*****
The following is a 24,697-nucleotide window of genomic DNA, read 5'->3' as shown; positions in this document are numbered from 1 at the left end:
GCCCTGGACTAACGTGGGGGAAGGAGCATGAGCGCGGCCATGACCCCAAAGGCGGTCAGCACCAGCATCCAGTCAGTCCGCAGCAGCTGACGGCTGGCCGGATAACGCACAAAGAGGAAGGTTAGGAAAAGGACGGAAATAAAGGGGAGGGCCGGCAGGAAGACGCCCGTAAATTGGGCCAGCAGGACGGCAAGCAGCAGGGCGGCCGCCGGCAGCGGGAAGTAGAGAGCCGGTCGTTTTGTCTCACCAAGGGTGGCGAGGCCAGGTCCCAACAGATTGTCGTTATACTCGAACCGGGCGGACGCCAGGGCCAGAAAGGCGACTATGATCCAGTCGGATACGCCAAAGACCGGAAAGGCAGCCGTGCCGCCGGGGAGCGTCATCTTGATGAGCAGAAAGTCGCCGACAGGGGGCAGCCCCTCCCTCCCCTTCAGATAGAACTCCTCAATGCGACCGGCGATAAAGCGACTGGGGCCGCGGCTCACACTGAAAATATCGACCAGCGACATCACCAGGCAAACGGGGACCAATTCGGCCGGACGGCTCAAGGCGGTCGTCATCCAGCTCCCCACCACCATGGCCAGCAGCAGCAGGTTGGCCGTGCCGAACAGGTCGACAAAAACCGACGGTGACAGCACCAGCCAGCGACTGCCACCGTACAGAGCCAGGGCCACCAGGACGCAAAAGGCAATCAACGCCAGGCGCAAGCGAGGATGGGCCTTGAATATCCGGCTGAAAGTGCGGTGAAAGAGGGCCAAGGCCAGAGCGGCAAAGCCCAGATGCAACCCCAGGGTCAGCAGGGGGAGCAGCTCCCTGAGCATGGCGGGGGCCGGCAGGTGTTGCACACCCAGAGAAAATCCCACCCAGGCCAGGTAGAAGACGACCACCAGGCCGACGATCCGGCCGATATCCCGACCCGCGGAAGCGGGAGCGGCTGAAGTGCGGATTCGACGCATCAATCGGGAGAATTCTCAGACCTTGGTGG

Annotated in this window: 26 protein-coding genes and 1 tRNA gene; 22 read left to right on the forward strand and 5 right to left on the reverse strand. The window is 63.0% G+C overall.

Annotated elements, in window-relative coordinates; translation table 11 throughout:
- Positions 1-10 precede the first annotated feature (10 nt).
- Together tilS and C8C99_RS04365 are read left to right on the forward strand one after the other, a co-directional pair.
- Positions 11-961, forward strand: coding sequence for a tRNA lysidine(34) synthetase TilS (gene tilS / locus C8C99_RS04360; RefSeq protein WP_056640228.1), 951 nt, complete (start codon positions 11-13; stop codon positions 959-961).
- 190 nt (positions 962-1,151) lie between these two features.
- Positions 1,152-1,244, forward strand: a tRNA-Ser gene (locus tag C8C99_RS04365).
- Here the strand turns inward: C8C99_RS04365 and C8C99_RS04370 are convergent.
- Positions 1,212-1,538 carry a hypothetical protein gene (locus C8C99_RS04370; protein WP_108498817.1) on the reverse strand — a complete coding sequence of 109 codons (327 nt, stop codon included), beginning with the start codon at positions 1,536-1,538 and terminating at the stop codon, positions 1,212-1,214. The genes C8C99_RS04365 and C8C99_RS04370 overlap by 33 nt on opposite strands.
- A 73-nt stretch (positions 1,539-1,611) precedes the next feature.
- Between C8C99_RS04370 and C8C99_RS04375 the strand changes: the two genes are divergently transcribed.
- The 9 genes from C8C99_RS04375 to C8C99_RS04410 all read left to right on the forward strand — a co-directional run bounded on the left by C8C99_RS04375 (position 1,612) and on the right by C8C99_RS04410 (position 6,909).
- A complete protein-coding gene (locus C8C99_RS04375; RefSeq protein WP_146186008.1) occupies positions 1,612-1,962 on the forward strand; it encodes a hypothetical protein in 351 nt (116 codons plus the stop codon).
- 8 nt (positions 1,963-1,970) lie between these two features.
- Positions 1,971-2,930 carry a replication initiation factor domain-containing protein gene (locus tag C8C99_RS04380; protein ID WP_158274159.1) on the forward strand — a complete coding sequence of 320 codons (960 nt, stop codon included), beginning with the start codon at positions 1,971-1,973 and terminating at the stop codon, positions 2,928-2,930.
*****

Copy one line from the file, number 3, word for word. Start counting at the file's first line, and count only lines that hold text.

Annotated in this window: 26 protein-coding genes and 1 tRNA gene; 22 read left to right on the forward strand and 5 right to left on the reverse strand. The window is 63.0% G+C overall.